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Astronomy for all

Rochester Museum and Science Center’s Strasenburgh Planetarium is extraordinary

How often do you find yourself stargazing? If you live in or near a city, chances are it might not be frequent. Urban areas have more difficulty observing dark sky features because of light pollution. Artificial night-time light, from things like cars and streetlamps, reduces visibility of stars, affecting how city-dwellers see the sky. 

Somewhere you can see the stars spectacularly, even in the heart of Rochester, is Strasenburgh Planetarium. There, you’ll find reclining chairs and a massive projection above your head that can show up-close footage of the farthest planet in our solar system and views of our galaxy from the outside. 

The weekly show The Sky Tonight is a tour through the constellations and planets in position at local time and location. As the sky darkens, a live presenter will guide you around overhead, identifying our north star, Polaris, and various constellations visible in the season. Monthly, Stars with Carl is hosted, using the original star projector (named Carl) that the planetarium opened with in 1968. This projector has less capabilities than the full dome projector but is a lovely show to highlight our galactic neighbors. 

The Sun: Our Living Star is a new show that presents recent unique footage of the sun’s surface. Produced by the European Southern Observatory, the Chile-based researchers captured stunning visuals with spacecraft satellites that will give you an intense view of the volatile star that is the Sun. The Northern Lights are solar weather that the program teaches a bit about, something that was seen by Western New Yorkers this May. 

Like 2024’s total solar eclipse, celestial events that generate excitement are opportunities for people not extensively interested in astronomy to tune into the happenings of space. Planetarium director Jim Bader says the best part of his job is when people become aware and ask questions; sharing “the beauty of the universe” never gets old.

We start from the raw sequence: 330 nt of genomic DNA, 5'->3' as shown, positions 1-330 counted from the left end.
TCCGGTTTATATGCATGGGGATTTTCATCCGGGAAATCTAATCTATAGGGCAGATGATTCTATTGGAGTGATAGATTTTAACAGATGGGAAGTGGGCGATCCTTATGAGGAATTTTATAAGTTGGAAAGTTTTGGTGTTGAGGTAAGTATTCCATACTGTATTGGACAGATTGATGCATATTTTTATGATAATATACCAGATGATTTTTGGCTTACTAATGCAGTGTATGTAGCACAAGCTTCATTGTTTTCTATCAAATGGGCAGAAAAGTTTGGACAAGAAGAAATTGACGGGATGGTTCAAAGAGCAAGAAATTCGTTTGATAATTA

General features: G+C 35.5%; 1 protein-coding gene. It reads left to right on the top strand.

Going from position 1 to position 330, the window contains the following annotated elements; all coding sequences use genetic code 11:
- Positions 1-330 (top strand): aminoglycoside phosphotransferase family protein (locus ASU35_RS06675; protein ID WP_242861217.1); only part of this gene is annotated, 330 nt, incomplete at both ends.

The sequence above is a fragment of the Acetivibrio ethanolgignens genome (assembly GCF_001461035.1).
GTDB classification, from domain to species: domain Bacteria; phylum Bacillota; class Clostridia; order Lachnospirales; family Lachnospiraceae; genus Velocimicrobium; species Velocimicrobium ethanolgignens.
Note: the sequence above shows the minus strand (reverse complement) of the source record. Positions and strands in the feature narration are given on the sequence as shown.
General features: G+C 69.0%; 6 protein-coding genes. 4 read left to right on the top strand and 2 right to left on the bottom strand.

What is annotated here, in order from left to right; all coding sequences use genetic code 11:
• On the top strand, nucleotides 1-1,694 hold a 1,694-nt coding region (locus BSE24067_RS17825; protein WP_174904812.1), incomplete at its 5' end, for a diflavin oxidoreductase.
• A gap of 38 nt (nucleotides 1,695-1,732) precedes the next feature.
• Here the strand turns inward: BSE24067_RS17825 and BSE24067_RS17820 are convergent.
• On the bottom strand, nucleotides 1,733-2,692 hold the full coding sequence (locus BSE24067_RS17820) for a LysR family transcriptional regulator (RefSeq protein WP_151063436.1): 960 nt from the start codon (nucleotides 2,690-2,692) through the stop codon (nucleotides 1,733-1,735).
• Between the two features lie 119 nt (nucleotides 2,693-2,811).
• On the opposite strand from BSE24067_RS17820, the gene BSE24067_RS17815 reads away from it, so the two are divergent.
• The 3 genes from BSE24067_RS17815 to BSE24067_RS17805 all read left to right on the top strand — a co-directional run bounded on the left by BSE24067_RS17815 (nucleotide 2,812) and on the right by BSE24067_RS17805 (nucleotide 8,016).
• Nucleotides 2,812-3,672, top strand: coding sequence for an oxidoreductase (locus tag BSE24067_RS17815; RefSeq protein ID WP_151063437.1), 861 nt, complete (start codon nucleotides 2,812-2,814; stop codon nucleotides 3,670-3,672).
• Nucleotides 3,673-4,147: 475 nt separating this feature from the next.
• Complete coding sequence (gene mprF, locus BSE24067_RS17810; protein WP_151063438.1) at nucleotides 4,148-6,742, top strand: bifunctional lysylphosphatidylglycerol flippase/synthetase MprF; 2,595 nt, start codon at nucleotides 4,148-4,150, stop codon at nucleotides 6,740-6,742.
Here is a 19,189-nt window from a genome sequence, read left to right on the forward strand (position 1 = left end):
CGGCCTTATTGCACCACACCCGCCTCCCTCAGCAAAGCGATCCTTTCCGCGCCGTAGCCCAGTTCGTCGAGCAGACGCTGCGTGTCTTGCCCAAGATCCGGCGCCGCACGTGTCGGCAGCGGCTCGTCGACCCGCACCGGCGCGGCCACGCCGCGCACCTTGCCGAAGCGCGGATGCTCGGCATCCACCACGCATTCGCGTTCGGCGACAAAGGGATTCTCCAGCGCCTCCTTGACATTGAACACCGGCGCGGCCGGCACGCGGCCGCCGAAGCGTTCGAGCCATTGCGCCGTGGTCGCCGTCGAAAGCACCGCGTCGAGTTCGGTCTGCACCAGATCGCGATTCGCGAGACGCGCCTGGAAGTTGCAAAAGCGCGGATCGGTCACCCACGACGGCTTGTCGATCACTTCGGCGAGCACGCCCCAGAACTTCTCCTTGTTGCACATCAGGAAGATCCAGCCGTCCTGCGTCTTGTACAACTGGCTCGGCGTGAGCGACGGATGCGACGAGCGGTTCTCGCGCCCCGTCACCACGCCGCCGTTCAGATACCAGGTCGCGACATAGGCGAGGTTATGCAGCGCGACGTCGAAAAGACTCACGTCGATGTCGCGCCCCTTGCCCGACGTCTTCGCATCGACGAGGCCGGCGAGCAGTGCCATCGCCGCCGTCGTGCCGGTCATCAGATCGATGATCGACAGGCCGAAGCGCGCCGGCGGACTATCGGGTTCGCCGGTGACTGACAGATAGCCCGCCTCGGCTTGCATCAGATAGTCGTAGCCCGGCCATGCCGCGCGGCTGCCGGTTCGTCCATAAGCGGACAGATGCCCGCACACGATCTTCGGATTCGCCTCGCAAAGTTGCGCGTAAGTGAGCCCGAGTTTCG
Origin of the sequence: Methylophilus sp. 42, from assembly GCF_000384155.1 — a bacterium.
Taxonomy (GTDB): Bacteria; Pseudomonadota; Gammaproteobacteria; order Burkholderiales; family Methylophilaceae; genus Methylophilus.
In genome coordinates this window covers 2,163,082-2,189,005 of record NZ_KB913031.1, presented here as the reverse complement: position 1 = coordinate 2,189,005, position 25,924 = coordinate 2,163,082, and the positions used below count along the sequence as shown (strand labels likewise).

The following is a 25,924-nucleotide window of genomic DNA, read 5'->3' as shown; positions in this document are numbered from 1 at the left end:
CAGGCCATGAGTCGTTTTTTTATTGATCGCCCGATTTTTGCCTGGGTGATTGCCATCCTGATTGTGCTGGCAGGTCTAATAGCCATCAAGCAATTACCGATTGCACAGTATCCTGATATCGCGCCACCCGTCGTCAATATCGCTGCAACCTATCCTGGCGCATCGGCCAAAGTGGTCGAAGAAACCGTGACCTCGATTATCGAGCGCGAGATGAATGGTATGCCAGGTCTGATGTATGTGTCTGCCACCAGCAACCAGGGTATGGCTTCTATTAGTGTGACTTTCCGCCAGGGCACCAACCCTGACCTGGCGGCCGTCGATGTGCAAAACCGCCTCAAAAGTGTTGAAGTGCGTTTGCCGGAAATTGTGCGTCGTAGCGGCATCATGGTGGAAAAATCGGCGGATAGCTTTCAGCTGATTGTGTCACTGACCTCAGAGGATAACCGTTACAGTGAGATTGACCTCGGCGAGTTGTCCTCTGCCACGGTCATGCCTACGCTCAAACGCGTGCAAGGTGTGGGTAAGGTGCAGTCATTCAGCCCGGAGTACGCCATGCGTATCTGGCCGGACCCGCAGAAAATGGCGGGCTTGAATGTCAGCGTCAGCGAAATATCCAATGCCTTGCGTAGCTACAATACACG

The original star projector (named Carl) that the planetarium opened with in 1968

Don’t let the complexity of astronomy scare you away, these shows are recommended for ages fi ve and up, making this the perfect balance of scientific discovery and visual wonder. Bader recalls his fi rst planetarium experience: “I don’t remember the science that I learned, but I remember seeing absolutely incredible things and feeling that I was transported, and that feeling of excitement and interest and immersiveness is a big factor to why I pursued a science degree.” 

The mesmerizing beauty of these shows will pull you in and hopefully have you hooked to dive into the explanations. The new interactive exhibition, Same Sky aims to do just that, highlighting the Indigenous North American tradition of sky watching and their origin stories influenced by stars. In the video portion, planetarium visitors can choose the topics they’d enjoy learning about like the Mayan calendar and counting system. 

The constellations we know by name are largely of a Western European viewpoint, and but societies all over the world used the stars to navigate and tell stories. The Maya were leaders in celestial observing, they recorded sophisticated predictions that repeated themselves, and were some of the first to use the concept of “zero.” 

Haudenosaunee, Diné, and Mayan Knowledge Keepers curated the display to represent their respective cultural understandings of the sky and celestial activities. Rochester Museum and Science Center (RMSC) felt the need to broaden the scope in which we think of astronomy, and this exhibit is the product of looking at the sky from a different angle. Bader says he likes to point out Maui’s Fishhook in the summer and talk about the different global perspectives of the Big Dipper. 

In addition to the Haudenosaunee’s featured artwork, local contributions to space research are greatly appreciated in another exhibit. Rochester has been integral to the optic (relating to the eye) industry for decades, Kodak and telescope construction specifically. Gambit Satellite Optic System is a declassified spy satellite that is on display at the planetarium for you to stand beside. The opportunity to be at such a close distance to an object that orbited Earth for four years is not one you get often. Gambit captured the first high-resolution satellite photography in the 1960s, an impressive technological feat, produced right here at home. 

Other demonstrations hosted at the planetarium are music laser light shows. Just opened is a Beyoncé laser show featuring fourteen songs over fifty-five minutes where you will be dazzled by the vibrant performance. Pink Floyd’s Dark Side of the Moon is another laser show new to the schedule. This “mind-bending light and sound landscape” brings an exciting twist to one of the most iconic rock albums. 

Coming to Strasenburgh Planetarium this July is a space exploration program as well as a laser show featuring the music by The Weeknd. 

If any of these presentations caught your attention, be sure to pay RMSC’s Strasenburgh Planetarium a visit this summer to experience an unforgettable day of curiosity and amazement.

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